Here’s one to Lindsay Lohan and the “not surprised theory.”
The best advice I ever received I get just prior to enlisting, “Document everything.” This advice suited me well in the military and after. Every medical condition I had while on active duty was documented. Every problem I’ve had with the VA has been practically documented away (more on this in my Voc Rehab Survival Guide). Even in areas more personal to me than VA issues, documenting has been the best and easiest way to cover my ass. And it will be the best way to cover yours, too.
Sadly, we live in a society where, if you can’t prove the communication happened, it didn’t. So, I’ll throw an anecdotal story your way with some tips following along with little diatribe on Lindsay Lohan and how “not surprised” I am with VA’s tricks.
Your First “To Do” of All Disability Claims: Cover Your Ass
Document every communication. CYA is not only the best policy, it can be the only policy.
For example, I have had a pending claim for 18 months. This summer, I took a trip back to the Midwest from Oregon to move. Prior to my trip, I told the VA I would be out of town for 45 days – sent it to the VA by fax and told them this fact in person at the Regional Office. I also told my Veteran Service Officer (VSO).
Just 8 days after I arrived in Chicago by car (a 2000 mile drive), the Regional Office contacted me to inform me that they finally un-assed themselves and scheduled my Comp & Pension evaluation for the following week… In Oregon. (They refused to schedule it in Chicago because somehow electronic medical files cannot be shipped from Portland to Chicago!?)
VA threatened to decide on my claim without the exam because I “refused” to attend the Oregon meeting. Luckily, I kept the fax, emailed the Regional Office around 10 times and contacted my VSO. Problem solved? Well, not quite.
I’m still waiting to get that appointment rescheduled now that I moved to Minneapolis. However, I am absolutely guaranteed to get that evaluation rescheduled because a denial of such would be a violation of my right to an evaluation. I may die before getting the evaluation or appealing the lack of one, but that’s the system we have in place for now.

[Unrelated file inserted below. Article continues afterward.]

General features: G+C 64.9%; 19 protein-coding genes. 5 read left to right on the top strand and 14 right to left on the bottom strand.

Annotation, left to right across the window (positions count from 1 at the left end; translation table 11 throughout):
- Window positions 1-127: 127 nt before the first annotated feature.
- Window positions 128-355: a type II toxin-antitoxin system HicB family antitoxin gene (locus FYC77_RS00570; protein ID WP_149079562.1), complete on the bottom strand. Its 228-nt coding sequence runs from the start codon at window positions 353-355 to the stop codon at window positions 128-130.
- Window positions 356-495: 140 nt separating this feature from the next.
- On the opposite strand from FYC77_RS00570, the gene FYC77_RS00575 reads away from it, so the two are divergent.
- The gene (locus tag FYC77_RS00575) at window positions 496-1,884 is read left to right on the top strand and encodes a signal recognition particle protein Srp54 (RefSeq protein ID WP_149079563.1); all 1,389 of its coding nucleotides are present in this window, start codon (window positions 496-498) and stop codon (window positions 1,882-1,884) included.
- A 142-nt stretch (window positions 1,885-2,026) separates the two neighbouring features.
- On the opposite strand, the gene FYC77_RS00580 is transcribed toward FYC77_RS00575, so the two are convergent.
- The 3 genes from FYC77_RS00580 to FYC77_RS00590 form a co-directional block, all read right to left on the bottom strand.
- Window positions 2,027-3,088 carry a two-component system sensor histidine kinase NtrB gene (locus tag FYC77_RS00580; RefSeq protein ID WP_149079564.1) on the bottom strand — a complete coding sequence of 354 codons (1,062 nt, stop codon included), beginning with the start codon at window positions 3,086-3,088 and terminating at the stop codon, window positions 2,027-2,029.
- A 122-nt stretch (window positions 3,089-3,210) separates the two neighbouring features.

Lindsay Lohan Effect and VA “Not Surprise”
What I’m about to say may shock you. And I don’t mean like the first time Lindsay Lohan was arrested, “Lohan arrested for a DUI,” circa 2007. Or even like, “Lohan, probation revoked,” type of shock you, circa 2010. It’s more like, “Lohan on house arrest and charged with stalking her ex-girlfriend,” kind of shock you, circa 2011. (My 9 year old even saw that one coming.)
Now here it is, the big shocker of whenever it is that you read this: the Department of Veterans Affairs has been known to ignore the law when it comes to disability claims. I know; you’re all shocked to learn that the VA ignores the law, right? It’s true.[pullquote align="right"]Or when the news reports, “Republican Senator Blank ‘n Blank caught using a wide stance in an airport bathroom.”[/pullquote]Things like this give me a firm case of “not surprise.” Like when you argue with your ex about the same thing you argued about that made her an ex to begin with. Or when the news reports, “Republican Senator Blank ‘n Blank caught using a wide stance in an airport bathroom.” It’s always that second rap on the bathroom stall next to you that gets you, Larry Craig. (He must’ve missed that memo). In situations like these, I’m rarely shocked at my level of “not surprise.”
What’s important to remember is that you always want to be “not surprised.” Rattlesnakes bite. You shouldn’t pet Grizzlies. Raccoons look cute but make lousy house pets. Lindsay Lohan likes to party. (And god bless her for doing it.)
When it comes to the VA, they sometimes ignore the law. Knowing this is true and expecting issues related to violations of your rights should not shock anyone. Now that you’re aware, here’s how to prepare.
Take Your “Not-Surprise” Medicine and Document Everything
- Phone Calls: Ask for the name of the operator and reference number of the call.
- Paper Records: Buy what I call an informal documentation kit (more on this below)
- Create a Spreadsheet: Use this for calls and meetings with VA officials. It will allow you to track all communications in all forms (rumored to also effective with mean bosses and ex-spouses).
- Mailing Correspondence: Send correspondence by mail using Certified Mail with Return Receipt.
Your Unofficial VA Documentation Kit for around $30
- Buy a packet of two tab classification folders from Office Depot or somewhere similar. These folders are like the kind they use at law firms and the VA.
- Get a two hold punch
- Purchase highlighters and 3M sticky tabs
Now you’re ready to kick butt and take names, literally.
Veterans who have had bad experiences with their Regional Office can take a survey to rate your VA Regional Office. We’re collecting information to help identify problem spots the VA is trying to ignore.